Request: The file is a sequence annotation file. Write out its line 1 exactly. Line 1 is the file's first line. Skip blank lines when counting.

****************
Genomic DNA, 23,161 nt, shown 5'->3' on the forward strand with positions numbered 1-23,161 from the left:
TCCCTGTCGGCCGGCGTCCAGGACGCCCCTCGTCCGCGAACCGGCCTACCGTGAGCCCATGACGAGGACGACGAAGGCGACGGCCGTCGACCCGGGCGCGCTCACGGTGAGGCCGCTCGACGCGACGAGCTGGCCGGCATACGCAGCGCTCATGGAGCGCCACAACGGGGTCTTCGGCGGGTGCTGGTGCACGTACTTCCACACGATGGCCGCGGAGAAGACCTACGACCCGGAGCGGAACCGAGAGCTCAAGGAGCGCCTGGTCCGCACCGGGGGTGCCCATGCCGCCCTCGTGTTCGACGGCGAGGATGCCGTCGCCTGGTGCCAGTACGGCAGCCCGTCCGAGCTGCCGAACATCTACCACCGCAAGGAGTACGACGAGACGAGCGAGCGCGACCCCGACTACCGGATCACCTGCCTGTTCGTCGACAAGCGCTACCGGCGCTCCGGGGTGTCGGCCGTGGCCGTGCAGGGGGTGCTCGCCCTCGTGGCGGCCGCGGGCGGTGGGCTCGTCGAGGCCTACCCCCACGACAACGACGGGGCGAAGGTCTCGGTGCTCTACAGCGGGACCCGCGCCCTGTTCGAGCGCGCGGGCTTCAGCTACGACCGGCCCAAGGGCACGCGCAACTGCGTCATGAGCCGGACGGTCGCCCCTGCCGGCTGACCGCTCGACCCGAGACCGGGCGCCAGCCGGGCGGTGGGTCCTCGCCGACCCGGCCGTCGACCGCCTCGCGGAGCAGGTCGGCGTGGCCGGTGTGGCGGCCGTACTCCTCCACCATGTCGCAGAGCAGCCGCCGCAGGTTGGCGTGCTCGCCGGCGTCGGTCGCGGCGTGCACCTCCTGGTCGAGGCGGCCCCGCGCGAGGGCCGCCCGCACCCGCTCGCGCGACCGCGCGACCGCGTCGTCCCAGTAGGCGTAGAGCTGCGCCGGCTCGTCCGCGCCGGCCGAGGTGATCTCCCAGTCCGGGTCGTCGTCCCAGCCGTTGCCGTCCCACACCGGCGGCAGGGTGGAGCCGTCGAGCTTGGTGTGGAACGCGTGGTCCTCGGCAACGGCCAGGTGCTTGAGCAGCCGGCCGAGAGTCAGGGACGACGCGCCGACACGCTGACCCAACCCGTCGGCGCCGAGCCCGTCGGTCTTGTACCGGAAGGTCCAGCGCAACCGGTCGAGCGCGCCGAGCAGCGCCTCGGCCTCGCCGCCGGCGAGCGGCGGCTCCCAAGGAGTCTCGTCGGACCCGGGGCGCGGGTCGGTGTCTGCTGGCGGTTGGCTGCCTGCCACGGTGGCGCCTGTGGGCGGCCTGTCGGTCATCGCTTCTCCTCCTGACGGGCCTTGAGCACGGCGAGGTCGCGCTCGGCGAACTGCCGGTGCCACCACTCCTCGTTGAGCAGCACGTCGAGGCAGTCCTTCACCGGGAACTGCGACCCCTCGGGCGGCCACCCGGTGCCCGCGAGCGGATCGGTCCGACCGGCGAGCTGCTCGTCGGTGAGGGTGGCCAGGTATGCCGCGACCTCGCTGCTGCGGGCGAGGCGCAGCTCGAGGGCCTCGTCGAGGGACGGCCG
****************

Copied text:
Genomic DNA, 23,161 nt, shown 5'->3' on the forward strand with positions numbered 1-23,161 from the left: